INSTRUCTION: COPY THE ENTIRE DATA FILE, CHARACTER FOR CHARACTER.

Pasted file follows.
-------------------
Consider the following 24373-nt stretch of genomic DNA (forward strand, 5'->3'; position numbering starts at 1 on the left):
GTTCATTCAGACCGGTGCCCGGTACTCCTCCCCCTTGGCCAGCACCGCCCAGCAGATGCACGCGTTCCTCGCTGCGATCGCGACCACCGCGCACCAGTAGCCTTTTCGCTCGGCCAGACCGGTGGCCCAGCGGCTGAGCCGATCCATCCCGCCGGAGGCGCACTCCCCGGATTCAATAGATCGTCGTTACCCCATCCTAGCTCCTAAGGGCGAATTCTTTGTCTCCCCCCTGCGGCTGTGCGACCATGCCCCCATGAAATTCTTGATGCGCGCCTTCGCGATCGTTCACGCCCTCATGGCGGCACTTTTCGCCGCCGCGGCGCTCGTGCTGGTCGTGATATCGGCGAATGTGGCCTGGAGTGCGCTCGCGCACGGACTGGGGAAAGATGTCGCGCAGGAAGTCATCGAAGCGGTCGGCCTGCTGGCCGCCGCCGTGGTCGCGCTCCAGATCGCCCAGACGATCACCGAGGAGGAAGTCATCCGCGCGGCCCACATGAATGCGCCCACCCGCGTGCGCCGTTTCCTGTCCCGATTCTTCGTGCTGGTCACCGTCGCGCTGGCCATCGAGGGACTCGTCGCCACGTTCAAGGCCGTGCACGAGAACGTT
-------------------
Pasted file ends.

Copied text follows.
Consider the following 24373-nt stretch of genomic DNA (forward strand, 5'->3'; position numbering starts at 1 on the left):
GTTCATTCAGACCGGTGCCCGGTACTCCTCCCCCTTGGCCAGCACCGCCCAGCAGATGCACGCGTTCCTCGCTGCGATCGCGACCACCGCGCACCAGTAGCCTTTTCGCTCGGCCAGACCGGTGGCCCAGCGGCTGAGCCGATCCATCCCGCCGGAGGCGCACTCCCCGGATTCAATAGATCGTCGTTACCCCATCCTAGCTCCTAAGGGCGAATTCTTTGTCTCCCCCCTGCGGCTGTGCGACCATGCCCCCATGAAATTCTTGATGCGCGCCTTCGCGATCGTTCACGCCCTCATGGCGGCACTTTTCGCCGCCGCGGCGCTCGTGCTGGTCGTGATATCGGCGAATGTGGCCTGGAGTGCGCTCGCGCACGGACTGGGGAAAGATGTCGCGCAGGAAGTCATCGAAGCGGTCGGCCTGCTGGCCGCCGCCGTGGTCGCGCTCCAGATCGCCCAGACGATCACCGAGGAGGAAGTCATCCGCGCGGCCCACATGAATGCGCCCACCCGCGTGCGCCGTTTCCTGTCCCGATTCTTCGTGCTGGTCACCGTCGCGCTGGCCATCGAGGGACTCGTCGCCACGTTCAAGGCCGTGCACGAGAACGTT